Despite the prevalence of kidney disease in the United States, as many as 9 in 10 people who have CKD are not aware they have the disease. Early-stage Kidney Disease doesn’t show any symptoms, following are some symptoms of kidney disease that need to be addressed as earliest:

Symptoms of kidney disease

  • High blood pressure
  • Blood in the urine
  • Painful urination
  • Difficult to urinate
  • Frequent urges to urinate
  • Swelling in the hands and feet
  • Pain in the abdomen
  • Itchy skin
  • Diarrhea
  • Fatigue
  • Poor appetite
  • Muscle cramps

If your family has a history of certain infections/diseases like kidney disease, or kidney stones, routine urinalysis testing is highly recommended.

Urinalysis for diabetes

Diabetes is a metabolic condition where high levels of glucose are found due to the inability of the kidney to efficiently process the blood sugar (blood glucose). Since diabetes diagnosis requires multiple parameters to be screened, urinalysis is generally not recommended to check diabetes. Urinalysis can help in assessing other metrics related to diabetes and kidney health, but urinalysis by itself, alone, cannot be decisive enough to diagnose diabetes. Other tests like HbA1c or CBC blood test will be prescribed by your physician to get a complete picture of your diabetic condition.

Urinalysis in pregnancy

Urinalysis testing during pregnancy helps in getting a quick read on your health. As pregnancy can cause frequent urination, the mother shouldn’t be infected with a urinary tract infection during delivery as the infection can be passed on to the baby during the birthing process and can take a toll on the newborn’s health. Urinalysis during pregnancy is prescribed to promptly detect any potential problems such as a bladder or kidney infection, urinary tract infection, gestational diabetes, dehydration, and preeclampsia.

Urinalysis for protein trace

If you are weight lifting or an athlete taking high protein for your muscle recovery, an apt level of protein needs to be in your body to avoid any side effects. High levels of protein can cause damage to your kidneys as the kidneys can’t handle high amounts of protein incoming and filtering out them from other fluids makes it even harder –– affecting kidney health. Urinalysis can be helpful in detecting high levels of protein in your urine and help you keep in check the amount of protein you’re consuming: if the test results show high protein levels, then you have to reduce your protein intake as your kidney is struggling to filter out effectively.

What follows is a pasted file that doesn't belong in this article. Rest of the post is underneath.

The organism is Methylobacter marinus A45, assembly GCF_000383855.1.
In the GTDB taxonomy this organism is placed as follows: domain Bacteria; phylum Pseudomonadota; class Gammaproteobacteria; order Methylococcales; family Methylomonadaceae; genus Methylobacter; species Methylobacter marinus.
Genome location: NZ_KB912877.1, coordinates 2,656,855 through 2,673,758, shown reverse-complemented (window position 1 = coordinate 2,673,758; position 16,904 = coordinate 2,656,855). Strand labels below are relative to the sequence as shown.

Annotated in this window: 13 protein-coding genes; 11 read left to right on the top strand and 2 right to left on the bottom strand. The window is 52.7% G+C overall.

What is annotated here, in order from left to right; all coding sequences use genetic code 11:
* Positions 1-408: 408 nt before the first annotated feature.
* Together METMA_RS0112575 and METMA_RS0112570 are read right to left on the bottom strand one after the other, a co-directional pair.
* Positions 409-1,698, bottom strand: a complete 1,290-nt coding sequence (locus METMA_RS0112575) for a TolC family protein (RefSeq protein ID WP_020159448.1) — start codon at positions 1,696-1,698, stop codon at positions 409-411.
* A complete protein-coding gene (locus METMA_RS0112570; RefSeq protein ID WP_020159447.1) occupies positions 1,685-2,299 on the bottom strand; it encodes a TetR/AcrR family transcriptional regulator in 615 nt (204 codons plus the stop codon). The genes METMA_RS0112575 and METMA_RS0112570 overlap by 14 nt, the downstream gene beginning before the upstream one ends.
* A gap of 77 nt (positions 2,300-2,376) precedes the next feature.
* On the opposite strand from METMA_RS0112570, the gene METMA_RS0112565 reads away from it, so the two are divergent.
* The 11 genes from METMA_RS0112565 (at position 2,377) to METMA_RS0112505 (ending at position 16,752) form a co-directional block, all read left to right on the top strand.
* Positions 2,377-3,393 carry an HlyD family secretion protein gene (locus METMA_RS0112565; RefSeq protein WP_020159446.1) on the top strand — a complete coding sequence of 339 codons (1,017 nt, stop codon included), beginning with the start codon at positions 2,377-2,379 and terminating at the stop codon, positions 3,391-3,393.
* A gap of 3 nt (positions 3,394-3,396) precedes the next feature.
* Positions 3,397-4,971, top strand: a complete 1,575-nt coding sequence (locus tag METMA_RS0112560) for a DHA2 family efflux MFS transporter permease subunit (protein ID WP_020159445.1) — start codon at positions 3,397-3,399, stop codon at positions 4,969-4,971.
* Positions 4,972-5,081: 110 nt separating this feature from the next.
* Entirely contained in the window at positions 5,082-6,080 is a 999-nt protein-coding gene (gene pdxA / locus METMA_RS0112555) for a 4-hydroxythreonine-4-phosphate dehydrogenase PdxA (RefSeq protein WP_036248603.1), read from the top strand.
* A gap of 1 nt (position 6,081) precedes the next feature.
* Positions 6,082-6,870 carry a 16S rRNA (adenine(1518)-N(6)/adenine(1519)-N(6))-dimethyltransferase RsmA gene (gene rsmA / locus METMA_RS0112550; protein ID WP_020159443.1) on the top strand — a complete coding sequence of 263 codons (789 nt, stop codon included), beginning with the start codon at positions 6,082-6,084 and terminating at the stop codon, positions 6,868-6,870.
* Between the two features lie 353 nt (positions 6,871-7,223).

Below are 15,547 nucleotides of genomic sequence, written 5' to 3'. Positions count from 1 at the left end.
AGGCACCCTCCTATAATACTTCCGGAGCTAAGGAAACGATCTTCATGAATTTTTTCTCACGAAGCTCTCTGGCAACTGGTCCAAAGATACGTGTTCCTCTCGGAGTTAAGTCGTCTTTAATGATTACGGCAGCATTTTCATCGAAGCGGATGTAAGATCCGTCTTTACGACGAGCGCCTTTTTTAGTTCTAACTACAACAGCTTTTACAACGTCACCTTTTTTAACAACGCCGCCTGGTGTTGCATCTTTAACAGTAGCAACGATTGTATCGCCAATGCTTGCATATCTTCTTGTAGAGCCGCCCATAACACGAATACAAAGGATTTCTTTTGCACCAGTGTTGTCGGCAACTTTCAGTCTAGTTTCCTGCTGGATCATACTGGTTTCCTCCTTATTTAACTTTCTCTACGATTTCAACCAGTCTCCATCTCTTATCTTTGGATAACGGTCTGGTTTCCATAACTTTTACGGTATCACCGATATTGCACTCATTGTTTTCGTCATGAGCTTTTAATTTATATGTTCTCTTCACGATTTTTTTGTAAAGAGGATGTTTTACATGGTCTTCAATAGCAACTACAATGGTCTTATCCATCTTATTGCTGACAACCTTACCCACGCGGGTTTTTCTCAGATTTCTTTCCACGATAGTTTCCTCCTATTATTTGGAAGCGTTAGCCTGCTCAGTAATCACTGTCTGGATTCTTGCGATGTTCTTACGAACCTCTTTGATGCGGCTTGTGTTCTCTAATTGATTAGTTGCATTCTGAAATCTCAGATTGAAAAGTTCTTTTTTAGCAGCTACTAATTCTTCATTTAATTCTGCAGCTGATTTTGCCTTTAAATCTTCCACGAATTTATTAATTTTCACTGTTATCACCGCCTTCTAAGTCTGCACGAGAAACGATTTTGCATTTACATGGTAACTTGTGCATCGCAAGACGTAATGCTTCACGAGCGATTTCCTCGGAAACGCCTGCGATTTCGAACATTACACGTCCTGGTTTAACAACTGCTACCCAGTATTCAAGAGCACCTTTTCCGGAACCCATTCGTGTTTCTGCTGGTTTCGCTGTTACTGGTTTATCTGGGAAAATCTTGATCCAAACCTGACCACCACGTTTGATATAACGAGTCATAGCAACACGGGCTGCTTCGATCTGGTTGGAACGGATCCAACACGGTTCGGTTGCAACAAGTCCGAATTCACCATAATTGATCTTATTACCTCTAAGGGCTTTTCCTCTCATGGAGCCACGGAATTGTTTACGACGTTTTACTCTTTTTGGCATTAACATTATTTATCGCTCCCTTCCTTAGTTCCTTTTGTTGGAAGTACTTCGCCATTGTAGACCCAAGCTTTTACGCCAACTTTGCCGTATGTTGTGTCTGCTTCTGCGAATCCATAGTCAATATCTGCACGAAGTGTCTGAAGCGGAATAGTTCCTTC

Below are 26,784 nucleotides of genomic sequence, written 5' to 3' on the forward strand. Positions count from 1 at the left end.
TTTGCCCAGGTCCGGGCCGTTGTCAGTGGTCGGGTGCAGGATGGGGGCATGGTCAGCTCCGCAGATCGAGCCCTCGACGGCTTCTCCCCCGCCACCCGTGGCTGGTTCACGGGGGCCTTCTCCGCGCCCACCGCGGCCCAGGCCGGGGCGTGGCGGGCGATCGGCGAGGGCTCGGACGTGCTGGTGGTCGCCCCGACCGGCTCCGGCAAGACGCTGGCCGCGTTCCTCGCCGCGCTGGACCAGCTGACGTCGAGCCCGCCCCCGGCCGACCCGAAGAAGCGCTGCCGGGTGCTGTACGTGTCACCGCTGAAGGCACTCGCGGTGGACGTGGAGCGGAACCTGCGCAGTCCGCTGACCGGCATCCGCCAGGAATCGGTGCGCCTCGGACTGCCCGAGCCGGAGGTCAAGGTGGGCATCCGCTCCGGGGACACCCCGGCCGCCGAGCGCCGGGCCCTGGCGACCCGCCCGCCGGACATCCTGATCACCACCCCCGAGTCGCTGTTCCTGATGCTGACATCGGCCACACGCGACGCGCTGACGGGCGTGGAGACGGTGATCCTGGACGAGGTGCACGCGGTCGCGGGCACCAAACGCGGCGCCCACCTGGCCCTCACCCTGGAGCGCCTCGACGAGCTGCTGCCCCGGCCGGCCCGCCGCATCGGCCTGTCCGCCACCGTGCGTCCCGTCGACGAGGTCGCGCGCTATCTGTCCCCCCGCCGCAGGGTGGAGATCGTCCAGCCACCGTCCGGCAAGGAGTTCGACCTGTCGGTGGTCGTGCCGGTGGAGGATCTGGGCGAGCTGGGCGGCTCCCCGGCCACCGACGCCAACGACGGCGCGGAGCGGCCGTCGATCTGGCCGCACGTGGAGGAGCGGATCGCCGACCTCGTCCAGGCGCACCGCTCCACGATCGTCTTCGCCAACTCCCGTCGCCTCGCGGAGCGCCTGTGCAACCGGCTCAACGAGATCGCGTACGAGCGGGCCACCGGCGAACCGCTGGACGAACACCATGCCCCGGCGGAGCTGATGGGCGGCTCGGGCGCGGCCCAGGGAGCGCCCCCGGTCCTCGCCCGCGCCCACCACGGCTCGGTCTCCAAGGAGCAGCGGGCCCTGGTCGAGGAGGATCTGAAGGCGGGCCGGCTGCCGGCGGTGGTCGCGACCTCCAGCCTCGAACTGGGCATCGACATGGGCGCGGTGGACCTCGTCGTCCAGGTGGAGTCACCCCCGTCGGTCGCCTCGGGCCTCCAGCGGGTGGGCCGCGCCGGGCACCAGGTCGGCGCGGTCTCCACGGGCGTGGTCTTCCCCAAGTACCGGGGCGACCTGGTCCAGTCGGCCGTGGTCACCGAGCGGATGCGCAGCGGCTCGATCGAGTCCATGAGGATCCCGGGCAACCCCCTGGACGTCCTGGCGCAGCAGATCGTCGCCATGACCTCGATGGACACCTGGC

Can urinalysis detect STDs?

A urinalysis can come in handy to give clues about whether you are infected with sexually transmitted infections. A positive urinalysis dipstick for leukocyte esterase or if your test shows an increased number of white blood cells in the microscopic exam, then it is an indication that you are probably infected with chlamydia or gonorrhea infection. However, because of its low sensitivity, a urinalysis test should not be considered an effective screening method for STD infections. Particular STD-related tests should be considered if you are primarily checking for STDs. Read more on chlamydia testing here.

Urinalysis testing procedure

There’s no fasting required or any particular requirement to follow before providing the sample unless otherwise recommended by your physician. You need to “clear catch” your urine. You might be asked to collect the sample at home first thing in the morning as your urine will be more concentrated early morning.

If you’re having only a urinalysis test, you can continue with your regular activities, eat and drink before the test. However, if you’re having other tests, you will be asked to fast before the test.

Many drugs, including nonprescription medications and supplements like whey protein, can influence the results of a urinalysis. Before taking the test, inform your doctor about medications, vitamins, or other supplements you take.

Once you send in your sample, the lab technician will run a physical, chemical, and microscopic examination to assess your urine and derive an interpretation.

Urinalysis results and normal range

Urinalysis test results can usually take 1 to 3 days depending on the lab you are testing with.

Physical examination of urinalysis

Urine color: whether it is pale, yellow, or mildly reddish which is an indication of blood traces.